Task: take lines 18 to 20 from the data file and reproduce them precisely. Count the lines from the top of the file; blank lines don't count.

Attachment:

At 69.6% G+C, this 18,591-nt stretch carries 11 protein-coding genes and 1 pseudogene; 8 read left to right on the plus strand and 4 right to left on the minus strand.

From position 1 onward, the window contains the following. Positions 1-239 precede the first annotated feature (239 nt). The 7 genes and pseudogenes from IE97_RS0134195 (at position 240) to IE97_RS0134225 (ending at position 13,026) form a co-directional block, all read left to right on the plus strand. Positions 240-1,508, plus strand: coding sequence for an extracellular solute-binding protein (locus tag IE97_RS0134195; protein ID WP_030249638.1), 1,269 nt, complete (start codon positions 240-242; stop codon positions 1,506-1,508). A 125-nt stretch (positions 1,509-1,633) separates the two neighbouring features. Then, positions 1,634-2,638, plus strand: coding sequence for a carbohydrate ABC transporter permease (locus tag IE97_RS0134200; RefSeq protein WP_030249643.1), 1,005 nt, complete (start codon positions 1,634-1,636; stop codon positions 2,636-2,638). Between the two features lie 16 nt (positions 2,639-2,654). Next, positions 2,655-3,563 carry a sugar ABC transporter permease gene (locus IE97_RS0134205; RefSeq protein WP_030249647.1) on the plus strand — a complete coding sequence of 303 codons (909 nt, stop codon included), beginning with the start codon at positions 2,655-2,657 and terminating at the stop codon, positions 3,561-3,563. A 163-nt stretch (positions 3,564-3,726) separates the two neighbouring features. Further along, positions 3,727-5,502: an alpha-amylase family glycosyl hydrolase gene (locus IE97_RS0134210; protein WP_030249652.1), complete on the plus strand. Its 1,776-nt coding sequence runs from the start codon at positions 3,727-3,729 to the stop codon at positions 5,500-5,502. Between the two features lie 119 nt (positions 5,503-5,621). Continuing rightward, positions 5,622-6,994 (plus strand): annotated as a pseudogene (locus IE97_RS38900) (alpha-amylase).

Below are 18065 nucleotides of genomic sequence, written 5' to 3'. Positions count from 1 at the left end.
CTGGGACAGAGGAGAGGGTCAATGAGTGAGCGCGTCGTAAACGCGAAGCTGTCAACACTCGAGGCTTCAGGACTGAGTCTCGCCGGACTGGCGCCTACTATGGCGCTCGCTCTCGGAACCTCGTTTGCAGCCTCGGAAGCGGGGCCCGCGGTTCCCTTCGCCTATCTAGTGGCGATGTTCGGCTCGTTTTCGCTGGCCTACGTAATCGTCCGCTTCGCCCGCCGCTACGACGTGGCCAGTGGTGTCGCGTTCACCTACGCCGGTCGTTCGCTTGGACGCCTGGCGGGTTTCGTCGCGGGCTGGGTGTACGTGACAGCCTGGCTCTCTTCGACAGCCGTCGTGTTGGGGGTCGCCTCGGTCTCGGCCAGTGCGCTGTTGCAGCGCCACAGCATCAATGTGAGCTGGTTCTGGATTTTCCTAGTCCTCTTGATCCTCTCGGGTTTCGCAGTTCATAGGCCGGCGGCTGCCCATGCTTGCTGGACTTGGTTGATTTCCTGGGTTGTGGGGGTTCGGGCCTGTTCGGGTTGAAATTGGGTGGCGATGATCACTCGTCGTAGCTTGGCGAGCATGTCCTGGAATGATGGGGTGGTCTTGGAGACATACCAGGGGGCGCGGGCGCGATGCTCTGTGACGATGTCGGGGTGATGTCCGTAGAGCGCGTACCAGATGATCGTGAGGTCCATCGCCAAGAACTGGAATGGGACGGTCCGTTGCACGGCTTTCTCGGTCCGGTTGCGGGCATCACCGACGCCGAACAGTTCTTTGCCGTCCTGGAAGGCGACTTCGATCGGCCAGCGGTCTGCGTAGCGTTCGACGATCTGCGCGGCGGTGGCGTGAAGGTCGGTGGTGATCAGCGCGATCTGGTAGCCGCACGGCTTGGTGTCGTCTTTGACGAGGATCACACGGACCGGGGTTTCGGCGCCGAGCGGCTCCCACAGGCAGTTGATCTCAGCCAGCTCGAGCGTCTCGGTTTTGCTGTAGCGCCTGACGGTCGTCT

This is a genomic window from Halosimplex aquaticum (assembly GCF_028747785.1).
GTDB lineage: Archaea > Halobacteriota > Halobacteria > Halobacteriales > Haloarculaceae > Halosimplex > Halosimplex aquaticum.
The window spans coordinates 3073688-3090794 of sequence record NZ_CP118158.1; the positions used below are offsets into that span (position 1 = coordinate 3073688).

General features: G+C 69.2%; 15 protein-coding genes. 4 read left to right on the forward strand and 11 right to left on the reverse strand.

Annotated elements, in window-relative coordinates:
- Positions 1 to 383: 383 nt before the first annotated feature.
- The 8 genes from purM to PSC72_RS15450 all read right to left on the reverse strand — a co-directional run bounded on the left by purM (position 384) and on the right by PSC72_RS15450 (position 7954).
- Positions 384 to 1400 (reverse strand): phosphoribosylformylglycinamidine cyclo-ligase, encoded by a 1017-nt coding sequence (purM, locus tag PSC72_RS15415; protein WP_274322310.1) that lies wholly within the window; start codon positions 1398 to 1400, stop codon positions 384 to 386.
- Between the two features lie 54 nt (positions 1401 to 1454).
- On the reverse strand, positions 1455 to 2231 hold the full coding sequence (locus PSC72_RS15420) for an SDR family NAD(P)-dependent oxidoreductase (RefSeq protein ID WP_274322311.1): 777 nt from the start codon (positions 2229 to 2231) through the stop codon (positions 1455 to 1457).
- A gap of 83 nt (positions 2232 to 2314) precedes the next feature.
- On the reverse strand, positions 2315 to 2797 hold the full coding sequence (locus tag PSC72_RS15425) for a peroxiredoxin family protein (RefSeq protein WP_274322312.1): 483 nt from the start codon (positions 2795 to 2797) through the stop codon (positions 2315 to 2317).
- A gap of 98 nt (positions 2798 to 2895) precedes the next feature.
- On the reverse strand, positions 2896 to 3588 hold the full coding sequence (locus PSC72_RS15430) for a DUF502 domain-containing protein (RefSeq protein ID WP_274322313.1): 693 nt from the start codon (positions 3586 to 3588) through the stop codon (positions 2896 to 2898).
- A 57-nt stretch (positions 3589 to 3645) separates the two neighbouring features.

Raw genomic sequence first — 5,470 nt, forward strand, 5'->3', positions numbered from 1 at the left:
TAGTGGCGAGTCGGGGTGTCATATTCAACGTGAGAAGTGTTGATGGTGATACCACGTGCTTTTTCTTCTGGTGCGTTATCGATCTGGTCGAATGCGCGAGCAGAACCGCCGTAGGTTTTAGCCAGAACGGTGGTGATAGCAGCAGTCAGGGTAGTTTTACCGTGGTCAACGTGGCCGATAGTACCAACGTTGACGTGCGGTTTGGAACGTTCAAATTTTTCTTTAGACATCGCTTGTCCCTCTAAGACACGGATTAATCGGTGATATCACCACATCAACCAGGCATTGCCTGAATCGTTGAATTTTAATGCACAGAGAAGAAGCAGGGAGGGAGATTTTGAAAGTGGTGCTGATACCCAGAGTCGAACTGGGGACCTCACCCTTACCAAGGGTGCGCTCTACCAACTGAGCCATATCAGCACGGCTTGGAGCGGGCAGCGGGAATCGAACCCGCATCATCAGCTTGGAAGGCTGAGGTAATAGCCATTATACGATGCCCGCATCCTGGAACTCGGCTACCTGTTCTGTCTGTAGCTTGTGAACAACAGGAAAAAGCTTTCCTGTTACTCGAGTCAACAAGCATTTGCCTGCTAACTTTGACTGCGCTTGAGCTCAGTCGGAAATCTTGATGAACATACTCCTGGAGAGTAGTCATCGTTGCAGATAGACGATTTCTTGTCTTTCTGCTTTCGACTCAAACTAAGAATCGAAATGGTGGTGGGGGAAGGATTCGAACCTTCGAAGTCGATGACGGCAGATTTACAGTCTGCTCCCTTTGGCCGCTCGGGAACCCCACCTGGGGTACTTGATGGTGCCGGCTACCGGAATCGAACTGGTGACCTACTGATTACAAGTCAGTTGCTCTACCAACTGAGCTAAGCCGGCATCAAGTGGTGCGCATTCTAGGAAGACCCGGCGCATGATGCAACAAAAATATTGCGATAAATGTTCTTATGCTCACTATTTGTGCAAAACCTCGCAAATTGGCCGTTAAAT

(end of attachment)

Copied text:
- On the reverse strand, positions 2896 to 3588 hold the full coding sequence (locus PSC72_RS15430) for a DUF502 domain-containing protein (RefSeq protein ID WP_274322313.1): 693 nt from the start codon (positions 3586 to 3588) through the stop codon (positions 2896 to 2898).
- A 57-nt stretch (positions 3589 to 3645) separates the two neighbouring features.

Raw genomic sequence first — 5,470 nt, forward strand, 5'->3', positions numbered from 1 at the left: